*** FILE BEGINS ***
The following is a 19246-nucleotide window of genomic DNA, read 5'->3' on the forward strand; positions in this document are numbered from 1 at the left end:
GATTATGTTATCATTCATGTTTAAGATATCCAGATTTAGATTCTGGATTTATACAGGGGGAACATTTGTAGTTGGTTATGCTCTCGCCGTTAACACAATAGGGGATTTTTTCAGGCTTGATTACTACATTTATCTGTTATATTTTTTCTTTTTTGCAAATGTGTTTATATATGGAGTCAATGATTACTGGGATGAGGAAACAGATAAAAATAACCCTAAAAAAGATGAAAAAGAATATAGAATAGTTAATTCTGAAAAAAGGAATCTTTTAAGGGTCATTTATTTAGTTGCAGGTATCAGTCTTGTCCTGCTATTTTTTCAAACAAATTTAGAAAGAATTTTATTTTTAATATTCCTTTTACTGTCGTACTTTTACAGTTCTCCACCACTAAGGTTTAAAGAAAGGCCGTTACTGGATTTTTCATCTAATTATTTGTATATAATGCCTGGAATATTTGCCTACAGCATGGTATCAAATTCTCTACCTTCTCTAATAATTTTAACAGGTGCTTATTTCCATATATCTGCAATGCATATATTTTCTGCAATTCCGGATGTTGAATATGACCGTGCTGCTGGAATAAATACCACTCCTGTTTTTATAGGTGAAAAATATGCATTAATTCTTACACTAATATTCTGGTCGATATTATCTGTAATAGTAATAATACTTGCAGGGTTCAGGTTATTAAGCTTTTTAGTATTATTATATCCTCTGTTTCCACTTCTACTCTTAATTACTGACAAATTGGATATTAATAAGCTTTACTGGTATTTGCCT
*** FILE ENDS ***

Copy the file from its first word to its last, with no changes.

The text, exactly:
The following is a 19246-nucleotide window of genomic DNA, read 5'->3' on the forward strand; positions in this document are numbered from 1 at the left end:
GATTATGTTATCATTCATGTTTAAGATATCCAGATTTAGATTCTGGATTTATACAGGGGGAACATTTGTAGTTGGTTATGCTCTCGCCGTTAACACAATAGGGGATTTTTTCAGGCTTGATTACTACATTTATCTGTTATATTTTTTCTTTTTTGCAAATGTGTTTATATATGGAGTCAATGATTACTGGGATGAGGAAACAGATAAAAATAACCCTAAAAAAGATGAAAAAGAATATAGAATAGTTAATTCTGAAAAAAGGAATCTTTTAAGGGTCATTTATTTAGTTGCAGGTATCAGTCTTGTCCTGCTATTTTTTCAAACAAATTTAGAAAGAATTTTATTTTTAATATTCCTTTTACTGTCGTACTTTTACAGTTCTCCACCACTAAGGTTTAAAGAAAGGCCGTTACTGGATTTTTCATCTAATTATTTGTATATAATGCCTGGAATATTTGCCTACAGCATGGTATCAAATTCTCTACCTTCTCTAATAATTTTAACAGGTGCTTATTTCCATATATCTGCAATGCATATATTTTCTGCAATTCCGGATGTTGAATATGACCGTGCTGCTGGAATAAATACCACTCCTGTTTTTATAGGTGAAAAATATGCATTAATTCTTACACTAATATTCTGGTCGATATTATCTGTAATAGTAATAATACTTGCAGGGTTCAGGTTATTAAGCTTTTTAGTATTATTATATCCTCTGTTTCCACTTCTACTCTTAATTACTGACAAATTGGATATTAATAAGCTTTACTGGTATTTGCCT